Self-cleaning litter boxes have many upsides – and not just from the cat guardian’s perspective. Sure, they make life easier for the cat guardian since they do the cleaning themselves and sometimes even take care of waste elimination. However, they also make life nicer for the cats because the little furry fellas always have clean toilets at their disposal.
Nonetheless, self-cleaning litter boxes are appliances that use electrical power, they have rotating elements and chutes, and generally, they can seem dangerous in comparison to a plain, classic litter box with a scooper. To put our readers’ minds at ease, in this article, we address the most common concerns expressed by cat guardians and provide concrete facts about self-cleaning litter boxes’ potential impact on the safety of their four-legged users.
Cat guardians are often afraid that if their cats use a self-cleaning litter box unattended, they may play with electronic parts they are not supposed to touch. While this is a reasonable fear, the truth is that in self-cleaning litter boxes, electronic components are concealed, so cats or children cannot come in contact with them.
The best self-cleaning litter boxes like Litter Robot are designed with a complete awareness of cats’ natural curiosity, which is why their electronic elements are hidden within solid plastic constructions that are hard to break and can only be dismantled by an adult human with proper tools. Thus, as far as shock hazards go, as long as you opt for a high-quality litter box, there is nothing to worry about.
Cleaning Cycle Interruption
Another common safety-related question is what happens if a cat jumps inside the litter box during the cleaning cycle. In most self-cleaning litter boxes, the cat area rotates during the cleaning process and if it kept rotating with the cat inside, injuries could happen. However, the creators and manufacturers of self-cleaning litter boxes are aware of this issue and they have come up with a perfect solution to this problem – cat motion sensors.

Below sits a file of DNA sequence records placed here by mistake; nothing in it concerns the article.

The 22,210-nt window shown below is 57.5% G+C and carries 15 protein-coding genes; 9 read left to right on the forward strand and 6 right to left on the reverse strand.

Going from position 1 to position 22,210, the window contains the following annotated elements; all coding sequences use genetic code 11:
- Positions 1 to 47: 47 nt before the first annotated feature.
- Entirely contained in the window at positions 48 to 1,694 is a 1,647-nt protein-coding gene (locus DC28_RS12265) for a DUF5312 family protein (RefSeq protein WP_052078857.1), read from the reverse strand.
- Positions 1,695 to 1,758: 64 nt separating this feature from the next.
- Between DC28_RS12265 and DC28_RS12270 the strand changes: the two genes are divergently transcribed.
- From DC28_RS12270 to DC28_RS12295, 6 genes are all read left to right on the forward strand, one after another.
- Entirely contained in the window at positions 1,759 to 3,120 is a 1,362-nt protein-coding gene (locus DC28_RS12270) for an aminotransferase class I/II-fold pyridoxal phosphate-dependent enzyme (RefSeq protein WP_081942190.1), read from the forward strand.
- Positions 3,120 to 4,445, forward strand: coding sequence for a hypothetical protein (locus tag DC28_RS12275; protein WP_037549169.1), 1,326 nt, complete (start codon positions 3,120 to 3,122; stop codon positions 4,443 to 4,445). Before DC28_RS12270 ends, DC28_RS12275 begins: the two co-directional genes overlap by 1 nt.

If you have ever checked out some of the more popular self-cleaning litter boxes, like CatGenie or Nature’s Miracle, you may have noticed that their cleaning cycle is or can be cat-activated. This is made possible by the existence of sensors that detect cat motion. These sensors do not only instruct the device to start the cleaning cycle once the cat leaves the box but also let it know it should pause the cycle if the cat re-enters.
Basically, if your cat jumps into the litter box mid-cycle, the box will just stop what it is doing and resume after its sensors detect that your friend has left the box.
Materials & Sanitizing Liquids
Old-fashioned litter boxes feature simple designs with one or two elements and they are usually made of pet-safe plastic. Furthermore, with these models, the cat guardian is in charge of cleaning and choosing the sanitizing liquids to use when scrubbing the litter box.
On the other hand, self-cleaning litter boxes contain multiple parts made of different materials and they may even require the use of special sanitizing liquids without giving the cat guardian the freedom to choose whether to use it. Thus, some cat guardians fear that not all elements of these electric appliances are cat-safe and they are afraid that the sanitizing liquid may be toxic.
Generally speaking, all the elements of a self-cleaning litter box may not be cat-safe, but for a litter box to be cleared for cat use, all external elements that cats may come in contact with must be free from toxic or otherwise harmful components. The same goes for sanitizing liquids.
That being said, we do not recommend purchasing self-cleaning litter boxes put on the market by lesser-known manufacturers since not all manufacturers are responsible and trustworthy. To be on the safe side, choose one of the top-rated litter boxes from trusted manufacturers, so you can be sure the litter box has been properly tested.
Finally, there is the important question of whether cats of all sizes can safely use self-cleaning litter boxes. Unfortunately, the answer is no. Namely, different self-cleaning litter boxes use different cat motion sensors that may not detect the movement of cats of all heights and weights.
For example, a young kitten may be too small for the sensor to detect it. This can be extremely dangerous, so be sure to check the recommended cat size before purchasing. If your cat is too small, he or she can still use a self-cleaning litter box, but you need to start the cycles manually and keep the door closed during cycles, so your tiny friend does not walk in while the litter box is still in the process of cleaning.
Not all self-cleaning litter boxes out there are safe for cats or suitable for cats of all sizes. However, there are several excellent self-cleaning solutions on the market that are completely safe to use and there is no reason why you should not enjoy the benefits of having a no-scooping, self-cleaning or even self-flushing litter box.
With the best self-cleaning litter boxes, there are no shock hazards or toxic materials and liquids to worry about. Plus, they are equipped with cat motion sensors that pause the cleaning cycle should the cat decide to enter the cat area during the cleaning process. They may not all be suitable for small cats and kittens, but this problem can be solved by starting cleaning cycles manually instead of choosing automatic or cat-activated start cycle options.
Thus, self-cleaning litter boxes can be perfectly safe for your cat; you just need to pick the brand you can trust.